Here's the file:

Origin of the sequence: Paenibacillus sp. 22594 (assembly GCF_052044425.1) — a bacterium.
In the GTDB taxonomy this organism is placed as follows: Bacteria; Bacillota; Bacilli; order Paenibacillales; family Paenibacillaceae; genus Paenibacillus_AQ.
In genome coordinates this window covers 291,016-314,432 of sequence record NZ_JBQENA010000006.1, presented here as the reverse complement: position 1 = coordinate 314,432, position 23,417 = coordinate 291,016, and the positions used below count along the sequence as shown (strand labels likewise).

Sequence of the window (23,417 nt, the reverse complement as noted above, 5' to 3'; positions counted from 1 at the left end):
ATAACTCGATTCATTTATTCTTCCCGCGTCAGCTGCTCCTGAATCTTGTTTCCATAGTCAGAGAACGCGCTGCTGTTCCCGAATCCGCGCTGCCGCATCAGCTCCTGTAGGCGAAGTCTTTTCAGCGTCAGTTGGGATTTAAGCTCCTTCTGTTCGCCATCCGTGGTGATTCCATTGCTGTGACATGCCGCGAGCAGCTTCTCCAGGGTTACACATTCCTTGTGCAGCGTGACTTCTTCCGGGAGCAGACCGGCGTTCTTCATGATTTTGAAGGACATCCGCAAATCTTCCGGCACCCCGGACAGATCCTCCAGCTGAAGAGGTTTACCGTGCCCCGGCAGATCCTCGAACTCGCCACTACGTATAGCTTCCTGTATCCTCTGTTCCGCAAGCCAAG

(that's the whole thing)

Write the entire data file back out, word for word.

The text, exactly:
Origin of the sequence: Paenibacillus sp. 22594 (assembly GCF_052044425.1) — a bacterium.
In the GTDB taxonomy this organism is placed as follows: Bacteria; Bacillota; Bacilli; order Paenibacillales; family Paenibacillaceae; genus Paenibacillus_AQ.
In genome coordinates this window covers 291,016-314,432 of sequence record NZ_JBQENA010000006.1, presented here as the reverse complement: position 1 = coordinate 314,432, position 23,417 = coordinate 291,016, and the positions used below count along the sequence as shown (strand labels likewise).

Sequence of the window (23,417 nt, the reverse complement as noted above, 5' to 3'; positions counted from 1 at the left end):
ATAACTCGATTCATTTATTCTTCCCGCGTCAGCTGCTCCTGAATCTTGTTTCCATAGTCAGAGAACGCGCTGCTGTTCCCGAATCCGCGCTGCCGCATCAGCTCCTGTAGGCGAAGTCTTTTCAGCGTCAGTTGGGATTTAAGCTCCTTCTGTTCGCCATCCGTGGTGATTCCATTGCTGTGACATGCCGCGAGCAGCTTCTCCAGGGTTACACATTCCTTGTGCAGCGTGACTTCTTCCGGGAGCAGACCGGCGTTCTTCATGATTTTGAAGGACATCCGCAAATCTTCCGGCACCCCGGACAGATCCTCCAGCTGAAGAGGTTTACCGTGCCCCGGCAGATCCTCGAACTCGCCACTACGTATAGCTTCCTGTATCCTCTGTTCCGCAAGCCAAG